The apparent departure of Scrum projects from standard project-management concepts turns out to be an illusion. In fact, Scrum processes are tightly-choreographed and involve careful planning, as any successful project does. The illusion of otherness arises from the unfamiliar terminology, and an unfamiliar tradeoff of scope versus schedule. In the end, an effective Scrum project is indeed following sound project-management practices.

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7 Comments on “Scrum as Project Management”

  1. Kevin – I really liked the article and I think most of it is 100% correct …but I think you end up drawing the wrong conclusion IMHO.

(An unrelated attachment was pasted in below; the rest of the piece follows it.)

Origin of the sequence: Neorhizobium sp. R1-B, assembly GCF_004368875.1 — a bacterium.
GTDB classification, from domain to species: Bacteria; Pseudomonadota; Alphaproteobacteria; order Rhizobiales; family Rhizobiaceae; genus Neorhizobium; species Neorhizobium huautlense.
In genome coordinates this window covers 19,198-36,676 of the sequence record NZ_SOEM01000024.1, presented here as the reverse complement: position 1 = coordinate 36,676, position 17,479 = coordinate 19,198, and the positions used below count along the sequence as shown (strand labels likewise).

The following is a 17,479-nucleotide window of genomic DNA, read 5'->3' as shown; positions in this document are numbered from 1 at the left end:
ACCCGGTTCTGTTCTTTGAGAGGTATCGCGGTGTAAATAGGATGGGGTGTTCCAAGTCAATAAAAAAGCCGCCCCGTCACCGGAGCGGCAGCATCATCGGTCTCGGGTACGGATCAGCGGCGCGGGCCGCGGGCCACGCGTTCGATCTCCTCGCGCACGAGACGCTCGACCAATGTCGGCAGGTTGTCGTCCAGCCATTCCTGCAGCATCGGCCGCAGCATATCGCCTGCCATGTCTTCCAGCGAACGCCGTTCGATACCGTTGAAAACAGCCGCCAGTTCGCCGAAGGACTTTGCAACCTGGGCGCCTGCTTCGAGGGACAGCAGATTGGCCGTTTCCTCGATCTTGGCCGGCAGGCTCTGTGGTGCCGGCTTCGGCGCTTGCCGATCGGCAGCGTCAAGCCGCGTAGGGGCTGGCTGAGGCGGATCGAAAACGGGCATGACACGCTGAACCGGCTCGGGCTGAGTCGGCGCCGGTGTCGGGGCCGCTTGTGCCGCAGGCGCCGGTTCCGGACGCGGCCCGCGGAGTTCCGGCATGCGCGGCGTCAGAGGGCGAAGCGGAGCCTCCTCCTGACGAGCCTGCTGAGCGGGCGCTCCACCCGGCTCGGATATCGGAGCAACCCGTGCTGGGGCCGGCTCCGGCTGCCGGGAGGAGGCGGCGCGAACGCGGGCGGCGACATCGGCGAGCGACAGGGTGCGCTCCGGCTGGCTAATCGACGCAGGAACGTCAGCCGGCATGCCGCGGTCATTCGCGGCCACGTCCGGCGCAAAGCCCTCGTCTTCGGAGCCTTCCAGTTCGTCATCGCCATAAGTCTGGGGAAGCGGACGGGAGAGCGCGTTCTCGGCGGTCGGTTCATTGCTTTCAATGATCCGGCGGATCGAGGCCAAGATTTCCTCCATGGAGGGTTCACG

Scrum is NOT a project management approach it is a software delivery appoach. I agree with your mappings but there is a lot more in a project management approach e.g a business case, a quality plan/testing strategy etc etc.(see PRINCE2, PMBOK etc)
    Scrum works at the delivery level because a lot of ‘up front’ work has been done (or not done!) somewhere else. Where does the backlog magically appear from i.e. who thought it would be a good idea to create one?
    I hope your email kicks off a lively debate because I have been working in the agile space for over a decade now and this is one of the biggest misconceptions I come across.
    One final point – Scrum sits very nicely inside a traditional PM approach – because it is a perfectly valid ‘product delivery’ technique (but mixing these two is a debate for another day!)

  2. deepscrum Says:

    Keith – Thanks, and I agree with you. I am not claiming that Scrum is a complete project-management solution for the entire spectrum of activities that go into producing a software product, but that it is based on fundamental project-management principles, and can be understood as such.